1. New data on types of Fusarium mycotoxins produced in North Carolina small grain crops. The Fusarium fungal pathogen causes head blight or “scab” of small grains, lowering yield and contaminating grain with mycotoxins. In most of the U.S., deoxynivalenol (DON) is by far the most common of these toxins, but in some southern states, Fusarium strains produce nivalenol (NIV) instead. Although it is more toxic to mammals than DON, no testing for NIV is currently done in the U.S. small grain industry. A study of about 1,000 Fusarium strains from several Atlantic seaboard states showed that North Carolina was the only state with an appreciable percentage of NIV producers. In 2014, a survey of about 10 North Carolina counties determined the proportions of DON and NIV producers by field, showing in which regions NIV is a potential risk.

2. New wheat varieties for Pakistan farmers and advanced breeding technology transferred to Pakistani scientists. ARS scientists in Raleigh, North Carolina, co-developed new wheat varieties, having high yields and resistance to Ug99 stem rust with scientists in the Pakistan Agricultural Research Council (PARC). These new varieties, named ‘NARC 2011’ and ‘PAK 2013’ were increased and distributed in Pakistan following several years of evaluation by ARS and PARC scientists in the field in Pakistan. The ARS scientists further evaluated the PARC scientists’ material using molecular markers, and trained the PARC scientists how to organize their wheat breeding programs to better utilize and integrate molecular data with traditional field data.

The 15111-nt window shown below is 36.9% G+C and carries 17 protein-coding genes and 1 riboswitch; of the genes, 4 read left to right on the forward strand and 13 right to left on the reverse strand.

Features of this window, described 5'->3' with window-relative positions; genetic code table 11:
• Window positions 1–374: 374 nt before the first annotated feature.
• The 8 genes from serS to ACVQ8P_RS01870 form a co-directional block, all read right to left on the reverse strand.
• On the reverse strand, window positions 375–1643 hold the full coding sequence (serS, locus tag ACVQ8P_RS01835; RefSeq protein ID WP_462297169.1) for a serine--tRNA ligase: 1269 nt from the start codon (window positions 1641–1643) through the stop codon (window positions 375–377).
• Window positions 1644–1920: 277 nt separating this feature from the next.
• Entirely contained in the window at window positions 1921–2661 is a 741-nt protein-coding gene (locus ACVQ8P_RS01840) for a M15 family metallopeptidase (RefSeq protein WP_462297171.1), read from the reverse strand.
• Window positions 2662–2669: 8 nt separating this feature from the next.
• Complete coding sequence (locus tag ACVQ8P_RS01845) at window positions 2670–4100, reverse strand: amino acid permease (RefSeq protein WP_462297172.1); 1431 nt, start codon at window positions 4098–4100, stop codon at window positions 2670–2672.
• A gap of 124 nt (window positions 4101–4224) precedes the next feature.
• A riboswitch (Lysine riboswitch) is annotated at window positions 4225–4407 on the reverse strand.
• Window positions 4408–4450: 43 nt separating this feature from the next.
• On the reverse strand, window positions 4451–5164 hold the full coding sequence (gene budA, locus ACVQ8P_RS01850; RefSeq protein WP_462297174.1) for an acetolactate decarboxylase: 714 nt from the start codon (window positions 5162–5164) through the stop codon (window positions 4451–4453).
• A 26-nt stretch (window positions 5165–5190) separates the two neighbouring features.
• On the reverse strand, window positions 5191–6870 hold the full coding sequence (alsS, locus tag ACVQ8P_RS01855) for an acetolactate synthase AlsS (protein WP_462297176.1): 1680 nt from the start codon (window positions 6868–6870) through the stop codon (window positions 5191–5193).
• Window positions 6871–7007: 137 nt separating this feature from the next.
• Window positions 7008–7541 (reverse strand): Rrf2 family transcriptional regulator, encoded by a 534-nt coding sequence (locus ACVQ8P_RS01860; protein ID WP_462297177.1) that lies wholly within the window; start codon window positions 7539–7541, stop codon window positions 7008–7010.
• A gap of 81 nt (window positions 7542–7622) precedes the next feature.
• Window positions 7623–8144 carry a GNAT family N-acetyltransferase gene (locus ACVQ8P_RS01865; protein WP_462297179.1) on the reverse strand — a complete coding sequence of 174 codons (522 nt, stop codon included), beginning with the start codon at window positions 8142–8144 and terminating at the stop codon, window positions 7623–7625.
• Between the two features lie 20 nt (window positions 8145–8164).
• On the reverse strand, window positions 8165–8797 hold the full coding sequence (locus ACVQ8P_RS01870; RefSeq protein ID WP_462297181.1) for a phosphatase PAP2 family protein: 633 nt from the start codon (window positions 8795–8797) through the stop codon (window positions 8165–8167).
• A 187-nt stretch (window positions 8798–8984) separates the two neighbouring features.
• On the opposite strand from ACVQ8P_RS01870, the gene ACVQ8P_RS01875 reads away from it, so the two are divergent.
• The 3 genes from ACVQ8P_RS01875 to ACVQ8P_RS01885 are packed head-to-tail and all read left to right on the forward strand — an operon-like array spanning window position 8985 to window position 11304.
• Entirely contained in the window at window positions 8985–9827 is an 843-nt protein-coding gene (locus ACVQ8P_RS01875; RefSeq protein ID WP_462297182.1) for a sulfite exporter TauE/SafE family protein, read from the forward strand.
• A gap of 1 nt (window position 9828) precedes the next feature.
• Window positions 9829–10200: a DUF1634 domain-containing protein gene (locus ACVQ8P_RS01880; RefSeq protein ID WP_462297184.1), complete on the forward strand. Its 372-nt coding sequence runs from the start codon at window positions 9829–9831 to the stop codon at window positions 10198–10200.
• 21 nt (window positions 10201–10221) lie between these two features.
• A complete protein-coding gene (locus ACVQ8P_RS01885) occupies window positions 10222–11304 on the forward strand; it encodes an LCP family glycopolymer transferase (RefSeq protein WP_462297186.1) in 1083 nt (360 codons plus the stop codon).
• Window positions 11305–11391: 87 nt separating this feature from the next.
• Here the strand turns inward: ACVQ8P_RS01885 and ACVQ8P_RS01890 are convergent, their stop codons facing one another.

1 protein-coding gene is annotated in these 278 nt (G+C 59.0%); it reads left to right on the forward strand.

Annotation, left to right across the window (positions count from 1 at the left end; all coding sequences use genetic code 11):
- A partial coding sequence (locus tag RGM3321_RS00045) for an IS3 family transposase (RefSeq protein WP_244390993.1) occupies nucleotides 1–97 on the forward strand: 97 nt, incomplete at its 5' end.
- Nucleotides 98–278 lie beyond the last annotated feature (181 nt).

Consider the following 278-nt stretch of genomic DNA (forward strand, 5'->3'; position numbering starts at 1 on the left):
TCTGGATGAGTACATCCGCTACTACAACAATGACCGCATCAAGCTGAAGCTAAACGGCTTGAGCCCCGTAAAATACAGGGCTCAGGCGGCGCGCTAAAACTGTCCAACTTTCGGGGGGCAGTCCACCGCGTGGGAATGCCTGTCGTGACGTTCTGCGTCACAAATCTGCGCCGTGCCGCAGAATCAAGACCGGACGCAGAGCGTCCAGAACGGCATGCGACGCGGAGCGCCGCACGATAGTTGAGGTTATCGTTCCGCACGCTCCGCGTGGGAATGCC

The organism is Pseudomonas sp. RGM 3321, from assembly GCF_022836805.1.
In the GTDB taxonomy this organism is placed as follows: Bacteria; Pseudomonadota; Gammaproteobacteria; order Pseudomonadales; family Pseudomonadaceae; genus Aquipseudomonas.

3. New wheat germplasm for resistance to stem rust race Ug99 distributed. Stem rust race UG99 is capable of causing widespread, global crop losses. ARS researchers in Raleigh, North Carolina, developed 47 germplasm lines having Ug99-effective resistance genes Sr2, Sr1A:1R, Sr36, and Lr34 in hard red winter wheat backgrounds. The germplasm was developed by backcrossing unadapted spring wheat donor lines to elite breeding lines and varieties and selecting for the resistance genes using molecular markers and phenotypic selection in Kenya, the U.S., and Pakistan. These new germplasm broaden the diversity of stem rust resistance genes available to winter wheat breeders.

4. Spring-freeze tolerance in wheat and oat. A sudden spring-freeze can devastate winter cereal crops when they are in the reproductive phase of growth. Genotypic differences in wheat for spring-freeze tolerance have not been identified due to the inability to simulate a spring-freeze event for large numbers of genotypes while they are at the same morphological stage. We refined a screening procedure developed in FY 2013 that allowed us to confirm genotypic differences for spring-freeze tolerance in wheat and oat germplasm. We also determined that winterhardiness is a poor predictor of spring-freeze tolerance. The spring-freeze simulation procedure developed in Raleigh will give wheat breeders the opportunity to incorporate this important trait in existing cultivars by allowing them to screen segregating germplasm in early generations.

5. Sustainable production of locally-produced wheat for small farms. ARS scientists in Raleigh, North Carolina, promoted local, sustainable farming in North Carolina by developing bread wheats which can be reliably produced on small farms, taken to local mills for grinding, and sold directly to small-scale bakeries. The North Carolina-produced bread wheats have also been sold in small quantities directly for home-milling and baking at Farmer’s Markets in Ashville, Salisbury, and Cary, North Carolina.